Overall, the curriculum was designed so that the participants could return to their home countries with weeks of experience in all aspects of this citizen science system. We focused building and using the bGeigie, a mobile GPS-enabled radiation sensor, a compact device that was designed to mount on a car but can be used on any mode of transportation. All the participants built their own bGeigie, and then learned to analyze and visualize its data. The final step was to learn to communicate the results and significance of Safecast, and other citizen science projects, to skeptical institutions and the general public. Our intent was to nurture effective citizen science practitioners and leaders in developing countries, who can continue to participate in Safecast and encourage others to do so.

From the point of view of the hosting institutions, Safecast represents an important validation of the principles of citizen science. Many scientists have been observing the development of citizen science, particularly for environmental monitoring. This workshop is an indication of the degree of receptiveness that has emerged for citizen science in many leading scientific quarters. In particular, ICTP felt that Safecast’s citizen science techniques can enable financially-limited developing countries to accomplish otherwise difficult and expensive scientific tasks while bolstering science education overall. Safecast was happy to contribute time and energy to this cause.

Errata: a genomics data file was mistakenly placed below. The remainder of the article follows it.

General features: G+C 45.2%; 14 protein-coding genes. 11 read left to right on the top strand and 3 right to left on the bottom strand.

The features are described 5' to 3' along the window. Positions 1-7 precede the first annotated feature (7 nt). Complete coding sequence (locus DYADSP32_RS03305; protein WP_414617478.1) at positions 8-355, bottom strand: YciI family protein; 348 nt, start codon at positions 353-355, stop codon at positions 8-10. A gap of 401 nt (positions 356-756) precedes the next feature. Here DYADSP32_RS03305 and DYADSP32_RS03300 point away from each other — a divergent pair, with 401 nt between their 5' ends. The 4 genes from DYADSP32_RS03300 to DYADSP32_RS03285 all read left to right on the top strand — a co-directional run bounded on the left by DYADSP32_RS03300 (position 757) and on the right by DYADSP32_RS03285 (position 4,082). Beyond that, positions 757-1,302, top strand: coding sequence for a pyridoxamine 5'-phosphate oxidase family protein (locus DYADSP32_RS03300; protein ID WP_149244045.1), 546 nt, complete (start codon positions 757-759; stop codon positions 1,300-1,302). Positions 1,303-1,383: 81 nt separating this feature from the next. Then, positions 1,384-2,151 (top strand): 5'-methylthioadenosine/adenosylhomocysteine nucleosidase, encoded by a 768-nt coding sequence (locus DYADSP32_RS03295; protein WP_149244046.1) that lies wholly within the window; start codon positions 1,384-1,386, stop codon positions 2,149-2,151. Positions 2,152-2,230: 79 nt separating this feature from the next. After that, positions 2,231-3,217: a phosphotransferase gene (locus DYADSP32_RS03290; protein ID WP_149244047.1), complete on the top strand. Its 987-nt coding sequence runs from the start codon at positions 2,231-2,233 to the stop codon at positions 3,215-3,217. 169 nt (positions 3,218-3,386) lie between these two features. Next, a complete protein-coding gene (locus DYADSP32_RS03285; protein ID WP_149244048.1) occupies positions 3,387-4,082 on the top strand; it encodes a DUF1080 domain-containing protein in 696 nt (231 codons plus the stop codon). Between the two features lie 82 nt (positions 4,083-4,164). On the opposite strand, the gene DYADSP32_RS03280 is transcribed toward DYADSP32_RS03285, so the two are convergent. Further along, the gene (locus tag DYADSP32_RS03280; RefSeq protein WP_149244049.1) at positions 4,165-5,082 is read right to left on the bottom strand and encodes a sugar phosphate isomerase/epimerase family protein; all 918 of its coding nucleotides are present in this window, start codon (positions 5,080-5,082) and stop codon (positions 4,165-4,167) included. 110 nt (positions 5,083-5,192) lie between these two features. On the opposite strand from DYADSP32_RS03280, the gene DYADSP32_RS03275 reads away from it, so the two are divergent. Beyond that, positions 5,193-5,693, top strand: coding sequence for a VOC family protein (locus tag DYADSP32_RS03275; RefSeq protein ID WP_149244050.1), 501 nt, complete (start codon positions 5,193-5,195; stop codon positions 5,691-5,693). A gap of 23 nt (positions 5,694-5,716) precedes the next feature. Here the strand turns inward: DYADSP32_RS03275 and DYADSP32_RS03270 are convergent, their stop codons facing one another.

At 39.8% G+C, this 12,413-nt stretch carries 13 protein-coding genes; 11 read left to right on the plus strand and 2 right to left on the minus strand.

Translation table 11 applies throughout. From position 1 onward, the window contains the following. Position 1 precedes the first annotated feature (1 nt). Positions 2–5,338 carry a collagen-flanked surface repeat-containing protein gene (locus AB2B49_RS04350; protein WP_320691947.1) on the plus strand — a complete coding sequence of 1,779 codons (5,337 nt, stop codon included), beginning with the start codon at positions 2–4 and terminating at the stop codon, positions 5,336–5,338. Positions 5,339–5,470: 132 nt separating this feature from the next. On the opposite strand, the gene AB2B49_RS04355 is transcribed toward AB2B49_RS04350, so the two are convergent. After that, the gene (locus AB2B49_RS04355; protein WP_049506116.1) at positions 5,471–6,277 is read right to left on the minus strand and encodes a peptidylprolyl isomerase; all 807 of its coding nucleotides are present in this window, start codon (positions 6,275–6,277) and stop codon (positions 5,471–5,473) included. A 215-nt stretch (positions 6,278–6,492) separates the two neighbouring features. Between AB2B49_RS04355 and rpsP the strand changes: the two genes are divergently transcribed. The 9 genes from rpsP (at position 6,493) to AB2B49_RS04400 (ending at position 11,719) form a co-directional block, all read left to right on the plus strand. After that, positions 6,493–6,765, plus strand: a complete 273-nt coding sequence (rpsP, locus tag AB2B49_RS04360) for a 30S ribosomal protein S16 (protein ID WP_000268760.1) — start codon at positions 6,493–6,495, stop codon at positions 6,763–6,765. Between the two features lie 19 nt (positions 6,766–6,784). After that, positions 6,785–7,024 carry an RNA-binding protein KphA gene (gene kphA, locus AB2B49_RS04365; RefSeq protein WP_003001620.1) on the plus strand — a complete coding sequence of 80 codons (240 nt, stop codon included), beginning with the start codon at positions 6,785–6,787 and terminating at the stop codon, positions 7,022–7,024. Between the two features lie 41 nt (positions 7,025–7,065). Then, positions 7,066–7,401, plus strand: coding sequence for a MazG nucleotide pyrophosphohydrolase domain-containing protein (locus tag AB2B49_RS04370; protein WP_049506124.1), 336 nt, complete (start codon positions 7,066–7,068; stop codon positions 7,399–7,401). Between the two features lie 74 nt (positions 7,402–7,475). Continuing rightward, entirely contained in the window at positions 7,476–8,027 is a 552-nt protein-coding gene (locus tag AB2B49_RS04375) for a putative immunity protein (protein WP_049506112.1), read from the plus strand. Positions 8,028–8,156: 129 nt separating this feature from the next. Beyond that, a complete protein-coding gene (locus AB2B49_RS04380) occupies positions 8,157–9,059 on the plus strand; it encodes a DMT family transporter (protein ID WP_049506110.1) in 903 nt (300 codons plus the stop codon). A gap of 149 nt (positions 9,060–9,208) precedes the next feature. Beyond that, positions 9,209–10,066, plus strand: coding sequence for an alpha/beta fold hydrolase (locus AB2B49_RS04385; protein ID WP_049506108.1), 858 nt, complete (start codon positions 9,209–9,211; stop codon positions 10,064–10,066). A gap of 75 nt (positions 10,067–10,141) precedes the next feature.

Week one was devoted to hardware, and the main task was to build bGeigies. While the group included a few engineers who regularly build their own equipment, most had little or no prior experience building electronics.  All were successful, however.  Their assignment was to gather data on their sightseeing trips to Venice and elsewhere over the first weekend, and to upload it to the Safecast API. The group was also introduced to the Safecast project overall, and to the concepts of citizen science and openness, particularly as they apply to issues which have emerged due to the Fukushima disaster.

Data collected by the group can be seen here

The second week was primarily devoted to visualization. GIS and data analysis specialist Franck Albinet provided several days of intensive training on the use of the open-source QGIS software for producing and analyzing map-based data. Participants were split into groups and assigned to develop original visualizations and analyses of the Safecast data they had gathered. Among other interesting presentations: